Probably the fastest growing category for High Pressure Processing (HPP) is health-based beverages and immune-boosting shots, according to Errol Raghubeer, Ph.D., VP of HPP Microbiology and HPP Science with JBT Corporation, in a PACK EXPO Las Vegas Processing Zone presentation.
HPP uses ultra-high pressure purified water to inactivate bacteria such as Listeria, E. coli, and Salmonella, and is a natural process that eliminates the need for chemical food preservatives.
Driven in part by the pandemic, but also in-line with previous consumer interest in “better-for-you” foods and beverages, HPP extends shelf life from less than one week to greater than four months, depending on the quality of packaging and closures.
There are other benefits to HPP that align with consumer health trends such as preservative-free, and the ability to add immune boosting ingredients such as ginger, turmeric, and exotic berries. Raghubeer added that these healthy ingredients are not damaged by heat or other processing technologies, and with the proper packaging material, there is no degradation of taste or flavor. “Products produced by HPP after a long shelf life are comparable to the taste of freshly produced products,” he said. Products without preservatives typically also have a lower sodium level, and hence a “cleaner label.”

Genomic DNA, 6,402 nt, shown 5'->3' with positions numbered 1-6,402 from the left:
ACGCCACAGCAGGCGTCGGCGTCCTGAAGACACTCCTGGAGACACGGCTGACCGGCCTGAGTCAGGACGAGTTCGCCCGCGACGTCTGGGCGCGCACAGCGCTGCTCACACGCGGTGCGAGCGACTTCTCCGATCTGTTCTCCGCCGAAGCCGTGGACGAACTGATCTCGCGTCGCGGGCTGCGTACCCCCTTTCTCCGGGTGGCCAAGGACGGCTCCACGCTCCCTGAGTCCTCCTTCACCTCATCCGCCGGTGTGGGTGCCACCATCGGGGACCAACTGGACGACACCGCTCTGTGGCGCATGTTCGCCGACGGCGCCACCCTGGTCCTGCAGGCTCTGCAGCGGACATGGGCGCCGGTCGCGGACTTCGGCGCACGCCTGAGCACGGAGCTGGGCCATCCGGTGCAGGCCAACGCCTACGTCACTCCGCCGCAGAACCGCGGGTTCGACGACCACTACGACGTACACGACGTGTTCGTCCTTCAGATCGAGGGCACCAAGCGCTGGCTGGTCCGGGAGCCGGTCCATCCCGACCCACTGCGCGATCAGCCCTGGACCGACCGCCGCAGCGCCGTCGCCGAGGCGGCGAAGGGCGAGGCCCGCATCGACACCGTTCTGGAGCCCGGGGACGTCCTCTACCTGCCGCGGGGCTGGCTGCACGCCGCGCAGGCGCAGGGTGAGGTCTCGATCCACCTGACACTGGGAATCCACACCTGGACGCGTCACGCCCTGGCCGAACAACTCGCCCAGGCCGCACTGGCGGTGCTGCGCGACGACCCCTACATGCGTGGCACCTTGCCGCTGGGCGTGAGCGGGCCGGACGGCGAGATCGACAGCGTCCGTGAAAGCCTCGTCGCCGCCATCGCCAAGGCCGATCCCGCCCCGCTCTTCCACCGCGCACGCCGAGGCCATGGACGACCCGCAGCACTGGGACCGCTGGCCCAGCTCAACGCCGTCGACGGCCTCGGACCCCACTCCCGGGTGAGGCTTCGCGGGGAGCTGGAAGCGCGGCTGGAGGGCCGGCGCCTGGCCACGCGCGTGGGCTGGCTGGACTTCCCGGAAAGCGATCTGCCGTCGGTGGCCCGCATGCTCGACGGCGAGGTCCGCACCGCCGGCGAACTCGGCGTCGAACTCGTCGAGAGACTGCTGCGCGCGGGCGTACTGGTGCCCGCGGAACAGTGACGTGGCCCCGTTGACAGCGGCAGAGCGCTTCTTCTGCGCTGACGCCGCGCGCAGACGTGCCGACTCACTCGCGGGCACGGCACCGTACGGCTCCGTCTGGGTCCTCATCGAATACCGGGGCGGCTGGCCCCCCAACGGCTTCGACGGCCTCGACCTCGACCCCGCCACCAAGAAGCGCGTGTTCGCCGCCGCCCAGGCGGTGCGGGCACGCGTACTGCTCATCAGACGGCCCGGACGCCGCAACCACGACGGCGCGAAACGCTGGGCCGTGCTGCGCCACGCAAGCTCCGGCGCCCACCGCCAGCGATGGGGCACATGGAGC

Dips and wet salads, spreads, salad dressing, sauces, and soups are also growing their use of HPP, as are ready-made meals and even food-service products that are supplied to restaurants. Raghubeer mentioned Bolthouse yogurt-based dressings – the first HPP salad dressing in the marketplace – and Good Foods salad dressing, both of which are creating plant-based, lower calorie dressings. He said that HPP can improve sensorial properties, or the “mouthfeel” of a product, because of the effect of HPP on proteins and starches. Hummus is an example of a product with an improved mouthfeel after HPP.
Utilizing perishable agricultural products or ingredients to prevent waste is another growing trend, and apple is one example. Raghubeer said that HPP is being used with apple products that are not able to be sold as fresh product in the marketplace and would have to be disposed of or used as animal feed, to formulate value-added products such as sauces, purees, or snack products. Avocado is similar due to its short growing season, and Raghubeer said perishable materials can be developed into a product that has a higher value than the raw material.
Another growing trend is the use of HPP in pet foods. Used to eliminate pathogen in the raw material, this provides food safety for pet handlers as well as pets, said Raghubeer, and has all the nutritional components of the raw meat or the raw diet. Raw material that is treated with HPP can then optionally be further processed into freeze-dried or heat-dried items, or frozen as treats.
To see this presentation on-demand, click here.
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